(b. ca. 1440, Seligenstadt, d. 1494, Bruges)
St John Altarpiece1474-79
Oil on oak panel, 173,6 x 173,7 cm (central), 176 x 78,9 cm (each wing)
Memlingmuseum, Sint-Janshospitaal, Bruges
The symbolic gesture whereby Jesus places a wedding ring on the finger of St Catherine of Alexandria caused this altarpiece to be identified for many years as the Mystic marriage of St Catherine. Nevertheless, it is clearly dedicated to the Virgin and the two St Johns. Together with the Gdansk Last Jjudgment and the Lübeck Passion, this is one of the three biggest triptychs that Memling ever painted. The three altarpieces are also distributed evenly throughout his career, and hence serve as crucial milestones in the development of his oeuvre. The St John altarpiece is dated 1479, and is thus located precisely half-way between the Gdansk (1467) and Lübeck (1491) triptychs.
The central panel focuses upon a Sacra Conversazione, a gathering of saints around the Virgin. However, the narrow vertical openings between the columns reveal a continuous landscape with ruins and buildings in which small episodes from the lives of the two male saints are enacted. The two wings each depict episodes from the lives of the standing figures of the two St Johns on either side of the Virgin. The left wing features the Beheading of St John the Baptist and the right wing St John the Evangelist on the Island of Patmos. In addition to these realistic portrayals, the carved groups on the two capitals above each saint also depict key moments from their lives.
The composition of the triptych as a whole is not only ingenious in narrative terms, with the different components interlocking spatially and thematically; it is also new in many respects as far as the portrayal of the Virgin Mary in heaven and the Apocalypse are concerned. The iconographical forebears of such a grouping of saints sitting and standing around an enthroned Virgin are few and far between. The only extant examples are, in fact, the Virgo inter Virgines from the circle of the Master of Flémalle in Washington and a similar composition, this time set in a room, by Rogier van der Weyden, several fragments of which have survive. They are not, however, comparable in formal terms. This clear monumental composition, with two symmetrical standing male saints and two sitting female saints, forming a tetramorph around the Virgin, must have seemed very new. As is the case with the architecture, Memling appears to have developed here upon Jan van Eyck's Virgin with Canon van der Paele. The Apocalypse is new too. There is no sign of any other representation prior to Memling in which the Book of Revelation is played out before St John's eyes in its entirety in a single, undivided painting. Only in the Beheading of StJohn the Baptist did Memling prefer to paraphrase a Van der Weyden composition (St John altarpiece, Berlin, Staatliche Museen). However, the stylised terseness and enclosed character of the latter give way here to dramatic action in the open air, with a high degree of realism.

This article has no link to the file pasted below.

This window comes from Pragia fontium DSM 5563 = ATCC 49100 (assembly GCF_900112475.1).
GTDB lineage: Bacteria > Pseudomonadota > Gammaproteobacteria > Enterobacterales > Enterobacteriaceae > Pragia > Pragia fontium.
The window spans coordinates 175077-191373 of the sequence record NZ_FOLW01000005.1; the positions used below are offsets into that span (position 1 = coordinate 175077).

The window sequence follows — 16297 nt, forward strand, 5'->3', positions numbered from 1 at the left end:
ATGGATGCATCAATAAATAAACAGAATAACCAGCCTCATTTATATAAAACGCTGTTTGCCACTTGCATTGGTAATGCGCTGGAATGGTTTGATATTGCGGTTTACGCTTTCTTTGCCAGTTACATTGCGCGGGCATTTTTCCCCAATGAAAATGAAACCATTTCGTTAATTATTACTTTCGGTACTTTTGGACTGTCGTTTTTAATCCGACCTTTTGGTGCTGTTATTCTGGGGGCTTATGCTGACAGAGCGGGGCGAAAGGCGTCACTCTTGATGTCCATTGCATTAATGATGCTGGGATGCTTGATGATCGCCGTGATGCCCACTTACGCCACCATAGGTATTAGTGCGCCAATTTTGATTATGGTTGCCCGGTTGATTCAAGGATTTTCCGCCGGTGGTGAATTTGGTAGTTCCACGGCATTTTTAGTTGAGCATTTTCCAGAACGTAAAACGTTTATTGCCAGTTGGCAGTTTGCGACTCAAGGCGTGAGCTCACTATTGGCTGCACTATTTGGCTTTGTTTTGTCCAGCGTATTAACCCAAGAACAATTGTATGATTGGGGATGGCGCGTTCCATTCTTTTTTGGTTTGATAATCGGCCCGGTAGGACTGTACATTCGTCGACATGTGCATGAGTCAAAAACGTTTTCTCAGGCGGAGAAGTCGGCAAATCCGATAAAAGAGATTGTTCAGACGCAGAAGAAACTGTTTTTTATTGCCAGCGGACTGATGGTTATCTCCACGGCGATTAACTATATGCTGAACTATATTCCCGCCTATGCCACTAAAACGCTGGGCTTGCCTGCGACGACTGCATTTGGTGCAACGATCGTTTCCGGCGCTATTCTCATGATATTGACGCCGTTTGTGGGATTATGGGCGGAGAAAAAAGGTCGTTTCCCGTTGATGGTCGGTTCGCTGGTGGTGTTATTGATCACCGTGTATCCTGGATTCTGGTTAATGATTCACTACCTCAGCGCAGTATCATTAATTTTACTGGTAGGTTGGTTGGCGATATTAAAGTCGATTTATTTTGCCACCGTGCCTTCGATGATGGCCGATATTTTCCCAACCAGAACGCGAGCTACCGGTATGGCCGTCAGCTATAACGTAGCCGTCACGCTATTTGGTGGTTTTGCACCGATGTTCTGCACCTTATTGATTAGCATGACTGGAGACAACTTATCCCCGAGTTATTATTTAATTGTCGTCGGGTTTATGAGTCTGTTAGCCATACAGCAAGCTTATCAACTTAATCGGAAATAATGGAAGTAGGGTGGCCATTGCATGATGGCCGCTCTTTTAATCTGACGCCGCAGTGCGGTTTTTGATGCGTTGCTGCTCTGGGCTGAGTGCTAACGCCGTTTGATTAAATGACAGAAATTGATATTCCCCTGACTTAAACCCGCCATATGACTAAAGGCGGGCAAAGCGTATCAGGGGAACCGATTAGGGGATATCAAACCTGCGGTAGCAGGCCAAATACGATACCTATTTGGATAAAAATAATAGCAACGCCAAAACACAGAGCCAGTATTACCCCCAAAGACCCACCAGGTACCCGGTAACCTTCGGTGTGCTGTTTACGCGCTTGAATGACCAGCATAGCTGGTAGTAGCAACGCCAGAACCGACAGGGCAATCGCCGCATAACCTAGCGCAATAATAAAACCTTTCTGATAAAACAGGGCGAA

In view of the historical circumstances and iconography, there can be no doubt whatsoever that this triptych was painted for the High Altar of the chapel of St John's Hospital. An old inscription on the bottom member of the frame gives the date 1479 and the name of the artist Johannes Memling. With the exception of the Floreins triptych in the same hospital, this is the only work by Memling to be authenticated by an original (in this case subsequently overpainted) inscription. The donors were also identified. Jacob de Ceuninc was initially recorded as a monk at the hospital in 1469-70, and later as bursar from 1488 until his death in 1490. Antheunis Seghers was first mentioned in 1455-56 and appears to have been master from 1461 to 1465, bursar from 1466 to 1468, and then master again from 1469 until his death in 1475. Agnes Casembrood was first recorded in 1445-46, and subsequently appears as prioress from 1459 to 1463, and again from 1469 until her death in 1489. Clara van Hulsen makes her initial appearance in the records in 1427-1428, and died in 1479. Given that these are evidently intended as portraits, the altarpiece must have been ordered before the death of Antheunis Seghers in 1475, which means that its production may logically be linked with the expansion of the chapel's apse in 1473- 74 though we lack details of Jacob de Ceuninc and Clara van Hulsen in those years.
The altarpiece is, of course, dedicated to the patron saints of St John's Hospital. The central portrayal of the Virgin might relate to the hospital chapel's long-standing and close links with the chapter of the almost adjacent Church of Our Lady. The two female saints, Catherine and Barbara, were frequently invoked in adversity. Their presence in the hospital context has frequently been explained in terms of their symbolising respectively the contemplative and active life of the hospital's monastic community.